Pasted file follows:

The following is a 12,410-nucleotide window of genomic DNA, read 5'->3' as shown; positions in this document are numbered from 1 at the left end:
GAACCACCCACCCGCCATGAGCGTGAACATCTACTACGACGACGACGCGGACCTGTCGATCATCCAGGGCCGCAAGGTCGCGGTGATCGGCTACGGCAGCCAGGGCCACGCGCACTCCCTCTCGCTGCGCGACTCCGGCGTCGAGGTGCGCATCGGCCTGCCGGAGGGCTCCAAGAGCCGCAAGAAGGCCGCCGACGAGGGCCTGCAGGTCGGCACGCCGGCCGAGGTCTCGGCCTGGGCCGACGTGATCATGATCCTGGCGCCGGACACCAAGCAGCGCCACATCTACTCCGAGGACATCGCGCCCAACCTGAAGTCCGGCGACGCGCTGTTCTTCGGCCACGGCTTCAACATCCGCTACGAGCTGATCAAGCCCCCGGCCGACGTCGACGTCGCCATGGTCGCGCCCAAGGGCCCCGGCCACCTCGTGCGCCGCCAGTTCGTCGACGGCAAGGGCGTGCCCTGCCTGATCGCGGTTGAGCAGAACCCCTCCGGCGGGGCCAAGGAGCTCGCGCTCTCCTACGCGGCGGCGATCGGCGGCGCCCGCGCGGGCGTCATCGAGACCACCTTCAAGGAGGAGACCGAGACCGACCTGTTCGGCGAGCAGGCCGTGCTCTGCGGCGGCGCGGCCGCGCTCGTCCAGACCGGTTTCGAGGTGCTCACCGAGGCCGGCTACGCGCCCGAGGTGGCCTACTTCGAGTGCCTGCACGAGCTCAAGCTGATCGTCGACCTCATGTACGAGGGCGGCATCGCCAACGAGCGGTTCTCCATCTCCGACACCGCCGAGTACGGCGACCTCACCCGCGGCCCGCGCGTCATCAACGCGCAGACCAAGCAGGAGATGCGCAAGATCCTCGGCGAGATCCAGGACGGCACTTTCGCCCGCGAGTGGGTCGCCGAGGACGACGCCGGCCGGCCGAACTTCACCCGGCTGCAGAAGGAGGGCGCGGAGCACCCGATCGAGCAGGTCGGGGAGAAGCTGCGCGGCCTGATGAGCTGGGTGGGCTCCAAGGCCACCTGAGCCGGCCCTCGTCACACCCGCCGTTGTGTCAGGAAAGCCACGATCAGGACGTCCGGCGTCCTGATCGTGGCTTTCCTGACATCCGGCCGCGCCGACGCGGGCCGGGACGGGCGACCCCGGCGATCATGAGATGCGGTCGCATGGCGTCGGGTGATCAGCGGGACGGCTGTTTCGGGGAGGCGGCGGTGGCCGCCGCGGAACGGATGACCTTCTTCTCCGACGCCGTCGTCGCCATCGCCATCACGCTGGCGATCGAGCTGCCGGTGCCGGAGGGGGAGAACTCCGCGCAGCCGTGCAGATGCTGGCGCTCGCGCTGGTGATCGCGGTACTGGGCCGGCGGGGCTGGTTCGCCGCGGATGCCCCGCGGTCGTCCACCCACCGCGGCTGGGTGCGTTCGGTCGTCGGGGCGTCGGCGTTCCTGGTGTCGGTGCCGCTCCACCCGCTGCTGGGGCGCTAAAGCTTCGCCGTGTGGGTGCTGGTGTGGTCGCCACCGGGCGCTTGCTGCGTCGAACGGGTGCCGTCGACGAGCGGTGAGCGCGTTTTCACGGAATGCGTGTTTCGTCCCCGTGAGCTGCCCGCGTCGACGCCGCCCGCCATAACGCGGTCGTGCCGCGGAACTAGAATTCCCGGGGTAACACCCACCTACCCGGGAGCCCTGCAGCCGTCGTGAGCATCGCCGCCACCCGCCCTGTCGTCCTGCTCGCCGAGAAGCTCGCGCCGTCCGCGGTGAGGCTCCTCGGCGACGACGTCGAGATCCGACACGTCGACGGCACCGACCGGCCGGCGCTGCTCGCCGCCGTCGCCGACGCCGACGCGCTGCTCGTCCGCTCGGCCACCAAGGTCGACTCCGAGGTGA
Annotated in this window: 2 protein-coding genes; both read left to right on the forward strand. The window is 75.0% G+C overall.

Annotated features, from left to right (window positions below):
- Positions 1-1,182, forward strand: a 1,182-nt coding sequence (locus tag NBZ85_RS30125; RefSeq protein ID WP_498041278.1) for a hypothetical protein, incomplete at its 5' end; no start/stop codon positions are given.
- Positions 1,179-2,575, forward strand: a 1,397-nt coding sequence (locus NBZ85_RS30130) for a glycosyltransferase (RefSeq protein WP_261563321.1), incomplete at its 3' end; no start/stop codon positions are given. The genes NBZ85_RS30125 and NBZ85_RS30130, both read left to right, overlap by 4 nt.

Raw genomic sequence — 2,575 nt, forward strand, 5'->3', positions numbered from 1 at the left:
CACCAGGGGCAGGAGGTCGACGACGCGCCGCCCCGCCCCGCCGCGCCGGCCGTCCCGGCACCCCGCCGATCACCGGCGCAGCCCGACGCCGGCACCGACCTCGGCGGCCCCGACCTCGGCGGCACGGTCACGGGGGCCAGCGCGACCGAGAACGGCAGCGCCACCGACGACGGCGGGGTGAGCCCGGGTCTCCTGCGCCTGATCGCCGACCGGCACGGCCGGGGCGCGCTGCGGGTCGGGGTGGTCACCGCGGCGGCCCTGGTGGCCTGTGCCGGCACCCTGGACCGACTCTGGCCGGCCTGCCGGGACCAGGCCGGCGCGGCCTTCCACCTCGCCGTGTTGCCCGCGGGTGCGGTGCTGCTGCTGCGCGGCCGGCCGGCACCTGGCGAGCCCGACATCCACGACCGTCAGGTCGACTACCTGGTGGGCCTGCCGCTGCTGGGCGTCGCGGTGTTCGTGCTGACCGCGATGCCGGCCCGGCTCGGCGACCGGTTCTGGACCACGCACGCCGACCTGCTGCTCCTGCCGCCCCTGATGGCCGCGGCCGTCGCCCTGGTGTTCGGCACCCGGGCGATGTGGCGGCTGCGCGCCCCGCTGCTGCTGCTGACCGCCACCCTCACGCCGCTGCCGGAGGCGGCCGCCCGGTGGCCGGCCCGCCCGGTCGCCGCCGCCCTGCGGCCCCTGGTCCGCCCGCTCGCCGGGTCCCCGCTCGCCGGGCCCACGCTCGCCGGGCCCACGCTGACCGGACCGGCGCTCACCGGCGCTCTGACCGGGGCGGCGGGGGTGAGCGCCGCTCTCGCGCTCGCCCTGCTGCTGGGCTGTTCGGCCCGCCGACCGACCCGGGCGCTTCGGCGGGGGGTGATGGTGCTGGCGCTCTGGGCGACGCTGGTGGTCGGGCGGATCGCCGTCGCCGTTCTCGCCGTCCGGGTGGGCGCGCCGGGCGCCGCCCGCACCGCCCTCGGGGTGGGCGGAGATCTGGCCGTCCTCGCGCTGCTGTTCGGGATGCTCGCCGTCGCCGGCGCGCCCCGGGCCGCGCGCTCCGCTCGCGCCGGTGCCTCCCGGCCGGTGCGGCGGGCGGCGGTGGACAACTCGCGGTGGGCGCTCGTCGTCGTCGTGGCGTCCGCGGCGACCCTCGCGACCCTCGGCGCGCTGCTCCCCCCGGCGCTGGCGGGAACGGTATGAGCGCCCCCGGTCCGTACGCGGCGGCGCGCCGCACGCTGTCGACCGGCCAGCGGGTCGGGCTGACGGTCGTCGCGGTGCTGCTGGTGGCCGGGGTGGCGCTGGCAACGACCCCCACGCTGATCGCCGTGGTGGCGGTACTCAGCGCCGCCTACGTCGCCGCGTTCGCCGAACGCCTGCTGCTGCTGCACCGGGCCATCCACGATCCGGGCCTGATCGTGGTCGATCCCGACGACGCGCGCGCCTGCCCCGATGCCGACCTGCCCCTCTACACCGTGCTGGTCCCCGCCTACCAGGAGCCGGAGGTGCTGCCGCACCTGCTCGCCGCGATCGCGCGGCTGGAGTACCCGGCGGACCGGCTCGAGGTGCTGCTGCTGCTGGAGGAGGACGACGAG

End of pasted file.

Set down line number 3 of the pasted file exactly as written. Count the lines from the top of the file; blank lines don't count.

Annotated in this window: 2 protein-coding genes; both read left to right on the forward strand. The window is 75.0% G+C overall.